By: Lawrence Doelling, Dave Gillespie, Ric Jorge
Every Fire Department, Battalion, and Fire House has its own culture. It is far deeper than what gets passed around at the kitchen table. It encompasses priorities, values, norms, SOGs, policies, and more. They all make up your firehouse culture. Often what isn’t written down is the dominant part of a culture.
A healthy culture is what fosters innovation and adaptability. This approach bonds crew members and creates a love of the job. But growing a culture takes time. A tight culture, like reputation building, won’t come from one or two decisive actions or magic bullets. It will come from experience, training, and leadership skills. It becomes a moral compass for your people. A culture that values a strong work ethic, honesty, training, pride, and professionalism is self-policing. This culture is far easier to work in and lead than one that values complacency and “Getting By.”
Culture affects everyone in the organization – not just the frontline firefighters. All employees – administrative staff, dispatchers, mechanics, inspectors, etc. will benefit from a tight culture. It’s not just the Chief’s job; it’s everyone’s job. A healthy culture can better firefighter performance, help to increase job satisfaction, lower stress, raise morale and ultimately, build resiliency.
Look around your station. Is it sterile and cold like a post office? Or does it reflect the values and traditions of a deeply engrained, tight, and flourishing culture?
Photos are central to memories. FD memorabilia collected over time, such as old fire equipment, photos, relics, trophies, and keepsakes, anchor us in our collective past. Senior personnel and rookies benefit from these reminders of where we came from. Take the memories that you have caught on your phone and print them to hang around the station. When you can capture a memorable moment with a rescue squad or fire crew, you foster kinship.
Hang that letter from a grateful patient or resident or even inspirational sayings or quotes on the bulletin board. It helps carry on the stories around the kitchen table. Plan some good shots at next week’s company training or the next recruit academy. Today’s rookie is tomorrow’s leader.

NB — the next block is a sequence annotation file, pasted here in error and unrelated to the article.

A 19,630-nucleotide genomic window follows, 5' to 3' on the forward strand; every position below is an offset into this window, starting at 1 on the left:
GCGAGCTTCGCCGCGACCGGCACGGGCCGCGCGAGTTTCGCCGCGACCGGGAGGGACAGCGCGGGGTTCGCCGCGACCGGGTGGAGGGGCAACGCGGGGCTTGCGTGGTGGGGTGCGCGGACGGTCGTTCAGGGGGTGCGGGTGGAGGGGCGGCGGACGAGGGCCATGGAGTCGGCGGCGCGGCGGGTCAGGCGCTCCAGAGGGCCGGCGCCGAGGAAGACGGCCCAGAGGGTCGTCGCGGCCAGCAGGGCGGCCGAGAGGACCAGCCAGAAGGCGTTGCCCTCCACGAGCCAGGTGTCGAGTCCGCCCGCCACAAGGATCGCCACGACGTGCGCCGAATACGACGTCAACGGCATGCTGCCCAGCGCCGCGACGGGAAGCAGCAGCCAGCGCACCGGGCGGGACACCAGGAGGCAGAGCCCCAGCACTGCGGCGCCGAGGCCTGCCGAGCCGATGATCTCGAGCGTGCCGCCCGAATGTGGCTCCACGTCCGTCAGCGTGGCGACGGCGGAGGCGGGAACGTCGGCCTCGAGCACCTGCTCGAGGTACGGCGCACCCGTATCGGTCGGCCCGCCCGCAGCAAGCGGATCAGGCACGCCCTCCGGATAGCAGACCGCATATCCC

Personalizing the workplace and its people
The use of monikers, nicknames, symbols and slogans date back into medieval times, such as the Maltese Cross. Never underestimate the power of symbols and imagery to form a culture. What do your mottos and logos say about your culture? Are they presented professionally? Do they express pride of ownership? Most importantly, are they COOL?
Department mottos should be broad and straightforward, such as Honolulu Fire Department’s “Pride, Service, Dedication.” A little humor and friendly competition are healthy at the station level, such as “Look Busy Until We Get There.”
Get to know the people on your crew. It may seem obvious, but this will strengthen the team and build a tight culture. Encourage camaraderie by simply eating together. That is why cooking a Sunday brunch or having a Friday pizza night is so effective. Plan the occasional group event or meal off duty together once a month or once a season.
Don’t forget to pay attention to little things like knowing the names of the spouses and children of your people. If you have a terrible memory, utilize your phone’s contact list to record their family information. It prompts you to ask about them by name. Using names shows personal interest, which helps build culture.
Getting family involved
Introduce family members at gatherings and develop that social circle with spouse-to-spouse interaction. Encourage them to create a support system with each other. We lean on each other. So should they. When we go through a bad call, shift, or time and bring it home, they should have someone to bounce things off. Our divorce rate is horrible, change the culture … it’s cheaper than divorce!
Hunt for the good stuff and celebrate it. When firefighters do well, be sure to recognize their achievements. It can be as simple as starting with a simple “Well Done .” If it warrants formal recognition, send it up the chain of command. At a particular firehouse, they give awards, a plaque, or a framed picture of the crew members to honor performance. On retirement from a different firehouse, the retiree receives the station flag in a flag box that was flown on the last tour of the individual.
Do you use challenge coins?
Challenge Coins are good for more than just a free beer. Give a challenge coin to firefighters who demonstrate noteworthy performance and exemplify the targeted cultural values. If your personal or association budget doesn’t allow for coins – an “Atta Boy” letter for their Department file is free. At the very minimum, tell people they did a good job.
Always over-communicate your vision and goals. Develop simple talking points and phrases, then repeat them until deep-rooted in your crew. The first indicator it is working is when they repeat it to others. Tight cultures don’t just appear overnight. But they can guide people through dark times.
One of the best things about building a tight culture is that it doesn’t require anyone else’s permission or blessing. You can do it without a lot of money, with any size department, anywhere in the world. You can start building yours today. Not only will you have a high-performing team, but you’ll also develop deep-rooted friendships with your Fire Service Brothers and Sisters.
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